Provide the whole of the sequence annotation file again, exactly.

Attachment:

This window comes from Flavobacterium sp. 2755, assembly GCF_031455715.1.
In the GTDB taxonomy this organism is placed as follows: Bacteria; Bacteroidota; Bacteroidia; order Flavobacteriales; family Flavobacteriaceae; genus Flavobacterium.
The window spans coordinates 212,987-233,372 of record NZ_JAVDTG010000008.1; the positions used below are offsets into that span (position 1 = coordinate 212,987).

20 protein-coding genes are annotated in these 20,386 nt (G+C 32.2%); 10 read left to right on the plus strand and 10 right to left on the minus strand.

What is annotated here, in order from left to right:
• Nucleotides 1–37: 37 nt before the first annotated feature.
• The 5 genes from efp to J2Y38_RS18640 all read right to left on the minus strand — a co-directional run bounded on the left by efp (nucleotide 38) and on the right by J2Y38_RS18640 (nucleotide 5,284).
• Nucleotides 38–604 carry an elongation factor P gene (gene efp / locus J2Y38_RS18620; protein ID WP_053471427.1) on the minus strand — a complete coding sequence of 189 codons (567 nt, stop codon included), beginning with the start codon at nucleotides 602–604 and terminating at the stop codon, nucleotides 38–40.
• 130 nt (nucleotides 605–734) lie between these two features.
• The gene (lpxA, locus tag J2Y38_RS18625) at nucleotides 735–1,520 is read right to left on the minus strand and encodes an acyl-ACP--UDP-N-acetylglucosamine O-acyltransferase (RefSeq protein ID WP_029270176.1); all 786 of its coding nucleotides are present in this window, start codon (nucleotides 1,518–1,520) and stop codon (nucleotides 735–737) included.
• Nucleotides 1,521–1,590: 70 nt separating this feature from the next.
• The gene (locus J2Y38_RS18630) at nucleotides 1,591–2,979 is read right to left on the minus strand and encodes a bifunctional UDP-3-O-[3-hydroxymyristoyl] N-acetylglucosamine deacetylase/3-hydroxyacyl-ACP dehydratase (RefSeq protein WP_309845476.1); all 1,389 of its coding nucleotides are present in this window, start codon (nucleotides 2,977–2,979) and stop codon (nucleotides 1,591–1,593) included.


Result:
This window comes from Flavobacterium sp. 2755, assembly GCF_031455715.1.
In the GTDB taxonomy this organism is placed as follows: Bacteria; Bacteroidota; Bacteroidia; order Flavobacteriales; family Flavobacteriaceae; genus Flavobacterium.
The window spans coordinates 212,987-233,372 of record NZ_JAVDTG010000008.1; the positions used below are offsets into that span (position 1 = coordinate 212,987).

20 protein-coding genes are annotated in these 20,386 nt (G+C 32.2%); 10 read left to right on the plus strand and 10 right to left on the minus strand.

What is annotated here, in order from left to right:
• Nucleotides 1–37: 37 nt before the first annotated feature.
• The 5 genes from efp to J2Y38_RS18640 all read right to left on the minus strand — a co-directional run bounded on the left by efp (nucleotide 38) and on the right by J2Y38_RS18640 (nucleotide 5,284).
• Nucleotides 38–604 carry an elongation factor P gene (gene efp / locus J2Y38_RS18620; protein ID WP_053471427.1) on the minus strand — a complete coding sequence of 189 codons (567 nt, stop codon included), beginning with the start codon at nucleotides 602–604 and terminating at the stop codon, nucleotides 38–40.
• 130 nt (nucleotides 605–734) lie between these two features.
• The gene (lpxA, locus tag J2Y38_RS18625) at nucleotides 735–1,520 is read right to left on the minus strand and encodes an acyl-ACP--UDP-N-acetylglucosamine O-acyltransferase (RefSeq protein ID WP_029270176.1); all 786 of its coding nucleotides are present in this window, start codon (nucleotides 1,518–1,520) and stop codon (nucleotides 735–737) included.
• Nucleotides 1,521–1,590: 70 nt separating this feature from the next.
• The gene (locus J2Y38_RS18630) at nucleotides 1,591–2,979 is read right to left on the minus strand and encodes a bifunctional UDP-3-O-[3-hydroxymyristoyl] N-acetylglucosamine deacetylase/3-hydroxyacyl-ACP dehydratase (RefSeq protein WP_309845476.1); all 1,389 of its coding nucleotides are present in this window, start codon (nucleotides 2,977–2,979) and stop codon (nucleotides 1,591–1,593) included.